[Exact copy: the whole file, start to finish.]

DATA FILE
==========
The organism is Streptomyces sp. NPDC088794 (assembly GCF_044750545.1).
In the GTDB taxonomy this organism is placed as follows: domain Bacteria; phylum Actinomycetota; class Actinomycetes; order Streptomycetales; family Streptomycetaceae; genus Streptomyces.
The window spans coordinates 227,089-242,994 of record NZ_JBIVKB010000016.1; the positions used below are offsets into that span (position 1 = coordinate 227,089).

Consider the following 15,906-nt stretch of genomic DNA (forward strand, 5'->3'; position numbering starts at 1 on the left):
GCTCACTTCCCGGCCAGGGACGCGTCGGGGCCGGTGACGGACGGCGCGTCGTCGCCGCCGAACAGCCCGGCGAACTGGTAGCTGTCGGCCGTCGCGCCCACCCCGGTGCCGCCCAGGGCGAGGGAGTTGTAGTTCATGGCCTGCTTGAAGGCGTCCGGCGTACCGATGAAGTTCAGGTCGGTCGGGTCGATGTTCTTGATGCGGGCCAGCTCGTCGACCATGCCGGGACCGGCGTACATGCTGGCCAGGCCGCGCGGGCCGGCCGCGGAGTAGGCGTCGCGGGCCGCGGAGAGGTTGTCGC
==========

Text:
The organism is Streptomyces sp. NPDC088794 (assembly GCF_044750545.1).
In the GTDB taxonomy this organism is placed as follows: domain Bacteria; phylum Actinomycetota; class Actinomycetes; order Streptomycetales; family Streptomycetaceae; genus Streptomyces.
The window spans coordinates 227,089-242,994 of record NZ_JBIVKB010000016.1; the positions used below are offsets into that span (position 1 = coordinate 227,089).

Consider the following 15,906-nt stretch of genomic DNA (forward strand, 5'->3'; position numbering starts at 1 on the left):
GCTCACTTCCCGGCCAGGGACGCGTCGGGGCCGGTGACGGACGGCGCGTCGTCGCCGCCGAACAGCCCGGCGAACTGGTAGCTGTCGGCCGTCGCGCCCACCCCGGTGCCGCCCAGGGCGAGGGAGTTGTAGTTCATGGCCTGCTTGAAGGCGTCCGGCGTACCGATGAAGTTCAGGTCGGTCGGGTCGATGTTCTTGATGCGGGCCAGCTCGTCGACCATGCCGGGACCGGCGTACATGCTGGCCAGGCCGCGCGGGCCGGCCGCGGAGTAGGCGTCGCGGGCCGCGGAGAGGTTGTCGC